FULL works Anywhere. One of the things that sets us apart, and makes us proud, is that we have people in many different locations, all working together for a common goal.
How do we do it? With smart technology, good processes, and careful iteration to keep getting better at long-distance collaboration.
We’re happy with working Anywhere (“remote” sounds so lonely, doesn’t it?). And we believe if more organizations adopted this distributed model, there would be tremendous benefits for people, planet, and profit!
Sometimes, however, it’s good to get some face-to-face time. So, every once in a while, we invite a couple of our team members to switch places.
This time around, it was Lupe and Imelda. Both women live and work in El Paso, Texas, in the United States. But for two weeks in January, they flew halfway around the world to spend some time with our teams in Chennai, the biggest city in the Indian state of Tamil Nadu.
Meet Lupe and Imelda
Lupe is one of our certified Scrum Masters. She currently works with AnswerConnect’s Franchise team, helping our franchise customers get the most out of their virtual receptionist service. She’s been with FULL for about two and a half years, and spent much of that time mentoring newer employees to empower them to be the best they can be.
Imelda is a customer service associate on our LexReception team. From her home office, she answers calls for Lex clients, giving them a friendly, professional voice and great telephone customer service.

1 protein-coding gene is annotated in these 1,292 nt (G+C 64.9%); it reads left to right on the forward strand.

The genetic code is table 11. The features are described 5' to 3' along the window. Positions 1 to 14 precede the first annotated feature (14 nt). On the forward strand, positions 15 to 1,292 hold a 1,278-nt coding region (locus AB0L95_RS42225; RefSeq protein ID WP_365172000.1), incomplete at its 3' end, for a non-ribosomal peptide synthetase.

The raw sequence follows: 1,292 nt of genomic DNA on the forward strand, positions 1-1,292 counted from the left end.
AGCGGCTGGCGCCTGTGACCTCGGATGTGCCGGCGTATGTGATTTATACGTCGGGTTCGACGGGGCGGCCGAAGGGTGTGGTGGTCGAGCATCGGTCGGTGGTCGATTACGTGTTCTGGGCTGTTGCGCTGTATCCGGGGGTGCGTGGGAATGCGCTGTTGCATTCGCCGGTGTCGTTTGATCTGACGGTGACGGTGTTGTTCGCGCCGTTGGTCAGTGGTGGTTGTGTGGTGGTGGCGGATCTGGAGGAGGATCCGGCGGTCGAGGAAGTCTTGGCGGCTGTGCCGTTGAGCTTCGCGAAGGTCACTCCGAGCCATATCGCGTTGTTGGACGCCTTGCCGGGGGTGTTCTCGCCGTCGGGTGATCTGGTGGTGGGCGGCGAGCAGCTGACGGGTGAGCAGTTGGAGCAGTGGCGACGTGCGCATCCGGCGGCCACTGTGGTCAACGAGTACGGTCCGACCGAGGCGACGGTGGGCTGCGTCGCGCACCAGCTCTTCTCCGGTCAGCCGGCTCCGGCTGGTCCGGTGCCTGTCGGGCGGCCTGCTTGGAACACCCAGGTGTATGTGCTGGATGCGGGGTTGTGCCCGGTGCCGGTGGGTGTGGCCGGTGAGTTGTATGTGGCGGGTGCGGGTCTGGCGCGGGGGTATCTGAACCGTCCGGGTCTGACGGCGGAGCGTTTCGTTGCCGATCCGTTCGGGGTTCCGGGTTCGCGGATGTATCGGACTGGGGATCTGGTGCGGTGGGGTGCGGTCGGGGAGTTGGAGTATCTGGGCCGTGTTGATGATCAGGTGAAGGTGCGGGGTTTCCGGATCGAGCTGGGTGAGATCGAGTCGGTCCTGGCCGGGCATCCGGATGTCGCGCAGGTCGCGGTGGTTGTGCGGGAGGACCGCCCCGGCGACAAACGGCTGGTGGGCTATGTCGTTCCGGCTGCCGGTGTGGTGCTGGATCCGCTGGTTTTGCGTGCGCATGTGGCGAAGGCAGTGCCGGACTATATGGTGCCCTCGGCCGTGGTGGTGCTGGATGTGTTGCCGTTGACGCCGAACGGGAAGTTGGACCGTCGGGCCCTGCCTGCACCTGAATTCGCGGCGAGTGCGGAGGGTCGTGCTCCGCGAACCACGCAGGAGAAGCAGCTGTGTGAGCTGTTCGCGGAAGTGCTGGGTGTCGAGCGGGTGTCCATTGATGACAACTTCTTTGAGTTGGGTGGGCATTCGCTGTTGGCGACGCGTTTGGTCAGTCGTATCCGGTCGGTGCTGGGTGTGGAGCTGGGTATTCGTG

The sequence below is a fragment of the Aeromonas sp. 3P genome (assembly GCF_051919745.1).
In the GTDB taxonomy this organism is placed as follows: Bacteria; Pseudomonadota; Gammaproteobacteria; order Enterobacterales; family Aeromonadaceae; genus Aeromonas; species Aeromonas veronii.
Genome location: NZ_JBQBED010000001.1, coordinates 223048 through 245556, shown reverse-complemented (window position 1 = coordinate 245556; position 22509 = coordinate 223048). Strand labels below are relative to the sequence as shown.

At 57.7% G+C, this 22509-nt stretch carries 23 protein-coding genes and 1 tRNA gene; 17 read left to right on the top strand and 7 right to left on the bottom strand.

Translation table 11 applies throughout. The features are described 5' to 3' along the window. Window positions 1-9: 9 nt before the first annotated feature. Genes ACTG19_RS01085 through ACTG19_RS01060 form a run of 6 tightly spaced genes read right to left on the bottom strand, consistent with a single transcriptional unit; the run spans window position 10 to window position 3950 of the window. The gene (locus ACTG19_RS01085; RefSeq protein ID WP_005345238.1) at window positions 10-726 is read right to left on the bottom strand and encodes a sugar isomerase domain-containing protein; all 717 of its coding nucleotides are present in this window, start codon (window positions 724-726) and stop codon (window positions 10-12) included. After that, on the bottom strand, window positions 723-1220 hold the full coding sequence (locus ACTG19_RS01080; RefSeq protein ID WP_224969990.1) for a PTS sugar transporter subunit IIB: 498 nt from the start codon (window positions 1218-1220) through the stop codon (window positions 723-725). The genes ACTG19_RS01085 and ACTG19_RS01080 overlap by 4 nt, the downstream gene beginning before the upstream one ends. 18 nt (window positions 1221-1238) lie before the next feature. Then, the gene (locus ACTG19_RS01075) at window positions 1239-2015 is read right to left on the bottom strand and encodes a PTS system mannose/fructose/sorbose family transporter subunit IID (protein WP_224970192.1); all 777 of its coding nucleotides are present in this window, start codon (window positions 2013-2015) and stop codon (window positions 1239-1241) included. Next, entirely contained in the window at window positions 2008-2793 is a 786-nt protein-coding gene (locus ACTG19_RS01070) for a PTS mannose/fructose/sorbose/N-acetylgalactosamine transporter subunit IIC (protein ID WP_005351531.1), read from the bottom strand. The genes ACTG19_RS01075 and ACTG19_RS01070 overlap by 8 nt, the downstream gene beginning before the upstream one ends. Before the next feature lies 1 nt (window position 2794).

Ready, set, go!
Both Imelda and Lupe say they approached the trip with a mixture of excitement and apprehension. “For me to go to another country is mind-blowing,” Imelda says, since she’d never traveled farther than California before. She knew it would be an adjustment for her four children, ages 18, 13, 7, and 6. “I’m with them all the time,” she says.
Lupe’s children are grown, but she knew her two-and-a-half-year-old grandson would notice her absence, even if he didn’t know about the trip beforehand. As for traveling, Lupe wasn’t too concerned. She’d done a fair amount of international traveling before. She says she started doing some extra workouts, so she’d be ready to do a lot of walking around Chennai. “I want to try everything,” she says.
Both women looked forward to the opportunity to work with the developers who build the applications they use every day, and the QA teams who evaluate the calls we take for our clients. “We use the system they create,” Imelda says. “We work with their baby.”
“It’s great to have the opportunity to give our side of how we maneuver the system,” Lupe says. “Our bond will be reinforced, and we’ll have even more respect for one another as coworkers when we come back.”
Exploring Tamil Nadu
One of the first things Imelda and Lupe noticed after arriving in “the future” (because of the time difference) in Chennai was the food. There was a lot of it. “They are amazing hosts,” Imelda says of the team in India. “We were in a food coma all the time,” Lupe says. One stop was a family-style restaurant with the HR team. “I’m convinced they ordered everything on the menu,” Lupe says.
“I don’t know what I expected going in,” Imelda says. “I guess I assumed there would be some kind of language or culture barrier. But there wasn’t. They were so inviting, it was definitely humbling.”
The visitors enjoyed a variety of Indian dishes for the first time, such as goat leg soup, mutton, and a vegetarian feast eaten off a banana leaf. They saw the movie Jumanji with the HR and Distributed Source teams. “The theater was like a palace,” Lupe says.
On a Saturday, Surya took them to a marble-floored Iskcon Temple for some quiet reflection. Lupe and Imelda were even guests at a wedding reception—HR team member, Sudharsan Deenan, was married during their visit.